Notification of data breaches to data protection authorities

If there is an obligation to report under Art. 33 GDPR, the report should be submitted within 72 hours of the incident being discovered. To be on the safe side, the first internal knowledge should be used to calculate the deadline. A later notification is possible and, in case of doubt, still makes sense after 72 hours; however, reasons must then generally be given as to why the 72-hour deadline was not met.

Art. 33 GDPR does not provide for a special form of notification. However, the supervisory authorities have online notification forms for this purpose and it is advisable to use these because the supervisory authorities receive the notification in a form that enables it to be processed quickly and, ideally, dealt with. This must be the aim of the notification.

Information of data subjects

Pursuant to Art. 34 (1) GDPR, data subjects must be informed if there is a high risk to the rights and freedoms of the data subjects. In this case, the data subjects must be informed about the incident in clear, simple language. The information should contain at least this information

  • Description of the nature of the personal data breach
  • where possible, the categories and approximate number of data subjects and data involved
  • the name and contact details of the data protection officer or other contact point for further information
  • Description of the likely consequences
  • Description of the countermeasures taken or proposed

There are exceptions where personal information does not have to be provided. However, these should be treated with caution.

  • You have taken appropriate technical and organisational security measures to prevent access to the data, in particular through encryption.
  • You have taken measures to ensure that, in all probability, the risk to the rights and freedoms of the data subjects no longer exists.
  • Notification would involve a disproportionate effort. In this case, a public announcement or similar measure must be made instead, through which data subjects are informed in a comparably effective manner.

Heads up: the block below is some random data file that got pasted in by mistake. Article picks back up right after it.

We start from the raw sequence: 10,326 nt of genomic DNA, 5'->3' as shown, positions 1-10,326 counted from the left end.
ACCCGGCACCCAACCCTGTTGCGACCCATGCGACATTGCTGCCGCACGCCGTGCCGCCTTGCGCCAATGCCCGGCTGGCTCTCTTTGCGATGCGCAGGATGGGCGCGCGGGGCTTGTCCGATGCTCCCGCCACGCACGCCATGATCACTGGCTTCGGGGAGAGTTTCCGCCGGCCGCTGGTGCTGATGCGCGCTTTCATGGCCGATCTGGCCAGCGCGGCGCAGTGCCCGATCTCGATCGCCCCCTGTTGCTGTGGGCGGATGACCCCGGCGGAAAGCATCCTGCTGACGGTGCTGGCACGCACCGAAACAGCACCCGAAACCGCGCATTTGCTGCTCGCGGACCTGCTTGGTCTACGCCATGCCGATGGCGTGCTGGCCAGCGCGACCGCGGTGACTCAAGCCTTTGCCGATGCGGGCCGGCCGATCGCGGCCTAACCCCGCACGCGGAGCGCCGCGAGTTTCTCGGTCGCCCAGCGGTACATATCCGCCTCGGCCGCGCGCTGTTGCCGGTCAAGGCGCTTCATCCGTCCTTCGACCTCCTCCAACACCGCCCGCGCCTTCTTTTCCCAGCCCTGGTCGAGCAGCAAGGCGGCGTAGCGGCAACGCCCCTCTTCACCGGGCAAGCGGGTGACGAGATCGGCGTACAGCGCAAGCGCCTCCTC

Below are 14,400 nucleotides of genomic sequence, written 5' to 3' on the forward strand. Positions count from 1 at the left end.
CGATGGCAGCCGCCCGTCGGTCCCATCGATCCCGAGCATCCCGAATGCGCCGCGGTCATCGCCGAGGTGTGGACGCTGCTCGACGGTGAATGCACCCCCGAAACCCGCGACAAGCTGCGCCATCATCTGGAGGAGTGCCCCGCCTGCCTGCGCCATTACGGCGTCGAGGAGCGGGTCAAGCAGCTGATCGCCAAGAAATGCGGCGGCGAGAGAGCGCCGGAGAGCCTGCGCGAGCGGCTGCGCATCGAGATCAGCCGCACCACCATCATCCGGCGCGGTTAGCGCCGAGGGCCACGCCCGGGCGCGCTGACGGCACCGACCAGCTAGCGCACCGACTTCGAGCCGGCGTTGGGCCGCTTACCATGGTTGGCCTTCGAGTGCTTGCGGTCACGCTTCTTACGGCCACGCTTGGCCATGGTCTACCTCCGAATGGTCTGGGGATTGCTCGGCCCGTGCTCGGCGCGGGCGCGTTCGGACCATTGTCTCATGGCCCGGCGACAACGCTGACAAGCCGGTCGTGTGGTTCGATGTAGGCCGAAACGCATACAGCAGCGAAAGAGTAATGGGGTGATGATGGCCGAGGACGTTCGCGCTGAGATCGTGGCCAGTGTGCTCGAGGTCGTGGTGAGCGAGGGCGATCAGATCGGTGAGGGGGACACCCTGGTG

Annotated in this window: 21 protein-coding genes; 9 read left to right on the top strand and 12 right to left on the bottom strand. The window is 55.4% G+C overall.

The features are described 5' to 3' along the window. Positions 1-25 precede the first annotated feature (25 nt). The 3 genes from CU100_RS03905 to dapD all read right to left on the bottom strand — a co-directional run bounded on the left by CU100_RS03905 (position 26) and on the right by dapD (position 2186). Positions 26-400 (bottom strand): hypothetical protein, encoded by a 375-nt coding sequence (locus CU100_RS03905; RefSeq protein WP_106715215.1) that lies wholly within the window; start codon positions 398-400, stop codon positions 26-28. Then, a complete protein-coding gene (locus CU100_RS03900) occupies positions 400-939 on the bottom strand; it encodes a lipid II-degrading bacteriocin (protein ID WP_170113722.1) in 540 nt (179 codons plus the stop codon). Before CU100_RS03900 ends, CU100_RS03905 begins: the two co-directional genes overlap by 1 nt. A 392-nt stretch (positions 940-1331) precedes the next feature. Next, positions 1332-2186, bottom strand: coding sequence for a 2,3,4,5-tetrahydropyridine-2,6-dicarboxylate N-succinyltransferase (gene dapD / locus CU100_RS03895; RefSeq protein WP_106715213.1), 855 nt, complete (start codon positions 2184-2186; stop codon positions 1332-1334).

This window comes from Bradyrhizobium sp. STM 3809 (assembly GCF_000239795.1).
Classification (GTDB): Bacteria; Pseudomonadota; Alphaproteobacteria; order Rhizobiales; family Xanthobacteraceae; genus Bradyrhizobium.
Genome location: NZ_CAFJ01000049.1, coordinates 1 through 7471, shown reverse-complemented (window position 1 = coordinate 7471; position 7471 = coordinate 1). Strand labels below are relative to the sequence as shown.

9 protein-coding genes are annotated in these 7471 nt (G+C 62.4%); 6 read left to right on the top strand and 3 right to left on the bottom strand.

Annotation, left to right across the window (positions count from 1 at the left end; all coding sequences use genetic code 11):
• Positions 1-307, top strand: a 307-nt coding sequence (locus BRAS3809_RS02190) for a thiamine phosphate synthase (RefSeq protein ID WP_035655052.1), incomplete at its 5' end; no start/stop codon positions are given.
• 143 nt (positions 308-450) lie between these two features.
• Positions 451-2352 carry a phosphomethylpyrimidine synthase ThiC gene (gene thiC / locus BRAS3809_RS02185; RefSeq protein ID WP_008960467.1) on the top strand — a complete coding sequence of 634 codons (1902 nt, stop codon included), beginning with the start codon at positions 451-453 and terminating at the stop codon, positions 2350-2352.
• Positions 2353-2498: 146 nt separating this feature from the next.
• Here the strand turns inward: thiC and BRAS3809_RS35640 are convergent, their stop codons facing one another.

Does reporting make you free and what are the consequences of failing to report?

The question of whether to report an incident is often discussed intensively in the data breach team. The concern that management, legal department and IT controllers in particular often have is that they could bring the data protection supervisory authority and thus many problems into the company or possibly provoke conditions and sanctions. Attempts are then often made to minimise the incident or the consequences in order to avoid a report.

These concerns are generally unfounded. Section 43 (4) BDSG contains a prohibition on the utilisation of evidence for the contents of the report, which we believe is observed by the data protection authorities despite criticism of the provision under European law. In this respect, the following applies: What is reported cannot be used against the controller.

In addition, the reactions of the data protection authorities to reports are generally much more harmless than is often feared. You often receive an acknowledgement of receipt, occasionally queries, and also occasionally the notification that the process has been checked and finalised. It is possible that a report will be followed by a supervisory process, but this is rather rare in relation to the number of reports submitted.